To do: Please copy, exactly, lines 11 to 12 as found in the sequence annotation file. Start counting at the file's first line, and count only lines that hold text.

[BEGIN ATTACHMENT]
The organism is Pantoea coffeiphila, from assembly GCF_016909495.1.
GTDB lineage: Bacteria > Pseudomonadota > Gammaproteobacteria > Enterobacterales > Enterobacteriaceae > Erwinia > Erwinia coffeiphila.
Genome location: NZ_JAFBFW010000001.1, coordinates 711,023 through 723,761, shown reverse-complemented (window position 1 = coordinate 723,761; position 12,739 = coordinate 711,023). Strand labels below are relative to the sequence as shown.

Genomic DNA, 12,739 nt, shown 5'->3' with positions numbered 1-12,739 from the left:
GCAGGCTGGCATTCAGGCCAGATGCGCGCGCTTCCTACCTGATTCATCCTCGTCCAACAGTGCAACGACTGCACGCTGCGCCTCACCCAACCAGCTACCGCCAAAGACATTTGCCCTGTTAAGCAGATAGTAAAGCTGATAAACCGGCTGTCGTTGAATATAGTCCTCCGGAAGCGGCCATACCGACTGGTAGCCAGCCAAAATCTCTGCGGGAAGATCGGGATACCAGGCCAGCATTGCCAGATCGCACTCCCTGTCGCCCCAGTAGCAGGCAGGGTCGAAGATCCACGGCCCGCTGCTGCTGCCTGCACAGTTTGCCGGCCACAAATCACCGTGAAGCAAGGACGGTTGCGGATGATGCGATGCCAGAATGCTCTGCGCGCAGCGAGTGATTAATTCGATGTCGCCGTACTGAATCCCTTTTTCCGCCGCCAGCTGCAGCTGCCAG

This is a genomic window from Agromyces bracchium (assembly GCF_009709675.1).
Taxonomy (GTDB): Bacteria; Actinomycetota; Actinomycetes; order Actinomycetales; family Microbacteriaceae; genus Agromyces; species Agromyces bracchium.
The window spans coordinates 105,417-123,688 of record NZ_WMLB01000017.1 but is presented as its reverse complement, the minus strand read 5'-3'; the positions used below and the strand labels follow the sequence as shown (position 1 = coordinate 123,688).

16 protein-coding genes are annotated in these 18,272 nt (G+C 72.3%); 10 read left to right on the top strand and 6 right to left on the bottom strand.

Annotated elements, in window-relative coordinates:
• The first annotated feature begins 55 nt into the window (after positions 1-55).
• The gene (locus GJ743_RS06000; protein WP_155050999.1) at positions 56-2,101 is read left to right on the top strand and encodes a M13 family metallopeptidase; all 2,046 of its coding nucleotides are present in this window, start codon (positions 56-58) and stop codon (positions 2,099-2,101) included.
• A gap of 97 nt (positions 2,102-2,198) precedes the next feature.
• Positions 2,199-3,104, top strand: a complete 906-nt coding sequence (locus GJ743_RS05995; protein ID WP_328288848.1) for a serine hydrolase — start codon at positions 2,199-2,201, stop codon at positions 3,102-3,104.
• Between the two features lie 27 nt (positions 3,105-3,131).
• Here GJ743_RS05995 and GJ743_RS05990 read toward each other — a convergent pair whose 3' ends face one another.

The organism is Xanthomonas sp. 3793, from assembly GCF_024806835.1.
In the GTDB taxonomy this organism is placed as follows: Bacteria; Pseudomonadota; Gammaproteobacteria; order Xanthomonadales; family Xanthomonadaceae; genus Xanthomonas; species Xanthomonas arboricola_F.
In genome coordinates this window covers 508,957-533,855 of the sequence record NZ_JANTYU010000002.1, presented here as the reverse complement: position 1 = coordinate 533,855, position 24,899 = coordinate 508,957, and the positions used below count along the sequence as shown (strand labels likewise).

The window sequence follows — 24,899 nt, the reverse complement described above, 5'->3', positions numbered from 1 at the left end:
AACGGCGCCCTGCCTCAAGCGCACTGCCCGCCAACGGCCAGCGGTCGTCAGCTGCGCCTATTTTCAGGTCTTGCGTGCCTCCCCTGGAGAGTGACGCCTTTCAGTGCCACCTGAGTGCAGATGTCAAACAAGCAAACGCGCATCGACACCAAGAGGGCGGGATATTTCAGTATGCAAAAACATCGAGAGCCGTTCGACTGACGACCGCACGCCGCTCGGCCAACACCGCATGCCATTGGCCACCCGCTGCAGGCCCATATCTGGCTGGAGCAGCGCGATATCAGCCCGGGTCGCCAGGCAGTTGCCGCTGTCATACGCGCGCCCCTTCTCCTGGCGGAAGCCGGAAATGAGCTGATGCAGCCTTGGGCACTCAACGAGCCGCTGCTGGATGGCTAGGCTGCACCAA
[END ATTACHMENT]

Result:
• The first annotated feature begins 55 nt into the window (after positions 1-55).
• The gene (locus GJ743_RS06000; protein WP_155050999.1) at positions 56-2,101 is read left to right on the top strand and encodes a M13 family metallopeptidase; all 2,046 of its coding nucleotides are present in this window, start codon (positions 56-58) and stop codon (positions 2,099-2,101) included.